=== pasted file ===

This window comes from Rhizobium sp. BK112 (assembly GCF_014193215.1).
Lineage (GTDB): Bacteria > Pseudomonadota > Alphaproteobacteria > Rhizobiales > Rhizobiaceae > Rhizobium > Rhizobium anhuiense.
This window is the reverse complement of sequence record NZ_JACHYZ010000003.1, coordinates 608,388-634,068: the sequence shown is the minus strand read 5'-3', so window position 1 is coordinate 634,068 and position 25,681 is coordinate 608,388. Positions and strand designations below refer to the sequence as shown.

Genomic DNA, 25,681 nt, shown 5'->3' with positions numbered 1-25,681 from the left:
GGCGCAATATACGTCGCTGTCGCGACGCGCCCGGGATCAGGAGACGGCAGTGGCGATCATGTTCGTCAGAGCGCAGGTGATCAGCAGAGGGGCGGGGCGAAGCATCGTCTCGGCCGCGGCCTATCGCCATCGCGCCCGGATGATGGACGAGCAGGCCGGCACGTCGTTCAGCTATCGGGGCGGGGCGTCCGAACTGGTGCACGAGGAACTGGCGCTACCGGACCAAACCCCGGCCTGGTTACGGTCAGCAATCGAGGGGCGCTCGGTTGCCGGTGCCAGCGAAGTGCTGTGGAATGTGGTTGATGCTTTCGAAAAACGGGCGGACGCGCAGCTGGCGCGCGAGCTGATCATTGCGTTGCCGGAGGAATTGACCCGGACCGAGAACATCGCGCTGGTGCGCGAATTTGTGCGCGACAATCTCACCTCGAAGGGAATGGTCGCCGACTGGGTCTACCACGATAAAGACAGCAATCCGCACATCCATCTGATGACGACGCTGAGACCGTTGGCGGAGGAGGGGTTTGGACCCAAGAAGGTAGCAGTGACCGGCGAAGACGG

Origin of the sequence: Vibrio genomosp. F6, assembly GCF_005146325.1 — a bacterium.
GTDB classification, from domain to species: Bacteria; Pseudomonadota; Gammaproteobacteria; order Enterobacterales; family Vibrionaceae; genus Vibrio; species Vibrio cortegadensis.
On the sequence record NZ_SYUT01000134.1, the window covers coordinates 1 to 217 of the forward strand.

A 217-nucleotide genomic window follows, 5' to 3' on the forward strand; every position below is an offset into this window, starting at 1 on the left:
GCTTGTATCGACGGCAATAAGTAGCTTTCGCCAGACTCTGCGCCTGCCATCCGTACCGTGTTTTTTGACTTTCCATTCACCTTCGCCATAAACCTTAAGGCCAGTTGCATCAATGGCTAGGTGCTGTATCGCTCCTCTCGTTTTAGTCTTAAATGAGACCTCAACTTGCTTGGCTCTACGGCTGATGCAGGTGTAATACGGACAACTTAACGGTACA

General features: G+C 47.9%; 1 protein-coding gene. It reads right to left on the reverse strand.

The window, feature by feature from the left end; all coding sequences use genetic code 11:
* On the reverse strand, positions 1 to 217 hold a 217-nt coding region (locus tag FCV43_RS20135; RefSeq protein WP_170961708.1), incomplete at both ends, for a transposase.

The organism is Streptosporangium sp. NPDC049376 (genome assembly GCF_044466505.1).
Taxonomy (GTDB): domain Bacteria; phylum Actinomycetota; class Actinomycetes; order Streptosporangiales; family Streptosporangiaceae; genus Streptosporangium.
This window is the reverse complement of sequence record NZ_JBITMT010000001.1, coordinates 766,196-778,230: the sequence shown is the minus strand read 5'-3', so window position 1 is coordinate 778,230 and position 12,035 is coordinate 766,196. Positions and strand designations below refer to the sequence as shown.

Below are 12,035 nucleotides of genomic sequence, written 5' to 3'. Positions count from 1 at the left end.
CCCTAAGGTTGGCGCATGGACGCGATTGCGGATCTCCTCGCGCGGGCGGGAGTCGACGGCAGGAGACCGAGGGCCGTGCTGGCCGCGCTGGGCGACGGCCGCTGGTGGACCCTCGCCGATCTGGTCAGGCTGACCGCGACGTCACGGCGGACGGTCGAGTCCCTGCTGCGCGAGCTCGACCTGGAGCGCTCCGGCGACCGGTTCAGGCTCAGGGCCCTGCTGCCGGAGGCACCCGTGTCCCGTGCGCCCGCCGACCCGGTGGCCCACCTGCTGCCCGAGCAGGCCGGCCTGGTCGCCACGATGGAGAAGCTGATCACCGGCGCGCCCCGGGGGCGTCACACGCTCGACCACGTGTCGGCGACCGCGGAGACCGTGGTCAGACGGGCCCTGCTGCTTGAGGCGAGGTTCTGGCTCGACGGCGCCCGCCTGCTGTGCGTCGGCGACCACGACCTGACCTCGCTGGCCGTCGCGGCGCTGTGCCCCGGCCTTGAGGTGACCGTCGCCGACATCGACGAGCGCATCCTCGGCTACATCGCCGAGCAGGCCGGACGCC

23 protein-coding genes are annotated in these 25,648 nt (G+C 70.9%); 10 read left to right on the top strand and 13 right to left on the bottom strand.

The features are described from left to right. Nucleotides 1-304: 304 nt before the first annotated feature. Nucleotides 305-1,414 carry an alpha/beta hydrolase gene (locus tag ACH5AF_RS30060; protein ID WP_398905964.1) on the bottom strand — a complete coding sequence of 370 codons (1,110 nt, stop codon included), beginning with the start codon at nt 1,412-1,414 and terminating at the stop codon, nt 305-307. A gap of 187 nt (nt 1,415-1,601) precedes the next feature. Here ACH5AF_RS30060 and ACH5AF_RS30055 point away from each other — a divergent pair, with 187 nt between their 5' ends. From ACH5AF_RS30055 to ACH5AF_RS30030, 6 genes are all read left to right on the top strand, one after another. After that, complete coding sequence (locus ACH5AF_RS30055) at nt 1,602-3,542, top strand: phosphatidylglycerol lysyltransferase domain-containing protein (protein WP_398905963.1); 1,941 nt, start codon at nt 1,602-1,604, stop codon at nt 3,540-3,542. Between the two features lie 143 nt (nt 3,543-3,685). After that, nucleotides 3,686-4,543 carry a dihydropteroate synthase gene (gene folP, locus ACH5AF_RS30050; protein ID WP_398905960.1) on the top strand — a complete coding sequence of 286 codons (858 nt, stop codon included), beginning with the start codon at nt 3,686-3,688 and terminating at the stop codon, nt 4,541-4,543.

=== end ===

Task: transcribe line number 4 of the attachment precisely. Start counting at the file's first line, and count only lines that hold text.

Genomic DNA, 25,681 nt, shown 5'->3' with positions numbered 1-25,681 from the left: